The other day, I installed a little piece of software that I've had on my computer for a while. PTLens quickly, automatically, reliably and correctly removes lens distortions according to a built-in library of cameras and lenses. You download your latest photos and run PTLens on the entire directory. After a minute or two, all is finished, and your original files are preserved. The tool is available for all of fifteen dollars. You can download a test version and correct ten images to see if it fulfills your expectations. I highly recommend it.

Langhans Galery, Prague

The image above was fed through PTLens. You might say that a little bit of pincushion is not a big deal. You might also say that I should buy a digital SLR if I was particular about nice images. You'd be right on both counts, but I'm not one to resist a quick fix.

Thursday, January 18, 2007

my way

Initially, I had planned to start looking for a new job in January. My current position will have run its course once summer is in full swing. I thought it'd be a good idea to get a little head start on unemployment/summer vacation. For reasons outside my control, I haven't done anything besides reading job offers.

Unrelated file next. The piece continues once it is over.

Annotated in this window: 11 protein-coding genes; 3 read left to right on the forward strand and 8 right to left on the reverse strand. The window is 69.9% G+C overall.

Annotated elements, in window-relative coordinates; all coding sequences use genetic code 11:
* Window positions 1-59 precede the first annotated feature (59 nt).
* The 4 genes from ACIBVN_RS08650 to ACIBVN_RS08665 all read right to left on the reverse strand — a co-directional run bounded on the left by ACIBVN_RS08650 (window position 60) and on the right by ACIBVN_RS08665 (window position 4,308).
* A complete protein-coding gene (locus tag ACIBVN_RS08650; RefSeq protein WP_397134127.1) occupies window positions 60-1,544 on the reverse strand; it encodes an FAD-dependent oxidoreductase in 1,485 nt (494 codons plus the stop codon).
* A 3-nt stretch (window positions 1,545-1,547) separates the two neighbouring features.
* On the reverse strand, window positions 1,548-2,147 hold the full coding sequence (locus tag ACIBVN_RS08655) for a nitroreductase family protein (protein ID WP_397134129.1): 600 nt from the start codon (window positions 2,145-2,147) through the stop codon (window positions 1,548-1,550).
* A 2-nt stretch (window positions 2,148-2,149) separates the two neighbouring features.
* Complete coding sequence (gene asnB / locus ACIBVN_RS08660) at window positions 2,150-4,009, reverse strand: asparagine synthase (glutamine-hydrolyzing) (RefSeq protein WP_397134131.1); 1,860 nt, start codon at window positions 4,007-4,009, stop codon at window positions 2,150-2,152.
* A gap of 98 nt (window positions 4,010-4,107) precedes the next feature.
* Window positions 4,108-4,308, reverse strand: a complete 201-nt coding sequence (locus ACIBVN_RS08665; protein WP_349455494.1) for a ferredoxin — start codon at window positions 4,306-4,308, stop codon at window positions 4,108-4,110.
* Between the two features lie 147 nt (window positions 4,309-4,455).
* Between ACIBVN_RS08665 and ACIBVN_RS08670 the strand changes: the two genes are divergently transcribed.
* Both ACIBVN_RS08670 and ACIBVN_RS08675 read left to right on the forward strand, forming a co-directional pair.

You might think that's nothing, but in my situation, that's not necessarily true. It's not so much that I haven't made up my mind, it's more that my mind is hanging loose, unfocused to the point that anything will get it excited. It's eagerly following French road signs.

any way

I'm not ruling out opportunities outside science, but since I'm getting most ideas from scientific journals and a crystallography mailing list, I'm somewhat restricted at the moment in the breadth of choices. But already, geographically, anything seems to go. I have seen interesting offers in Germany, Switzerland, England, Sweden, and maybe even the US, if I read the offers indulgently.

For all the reading, I have to get started writing at some point, polishing my CV so I can be proud of it and writing a few cover letters fit to cover most scenarios. I guess I should also loquaciously summarize my research experience. With an approach like this, I might just be that my way is in the sciences.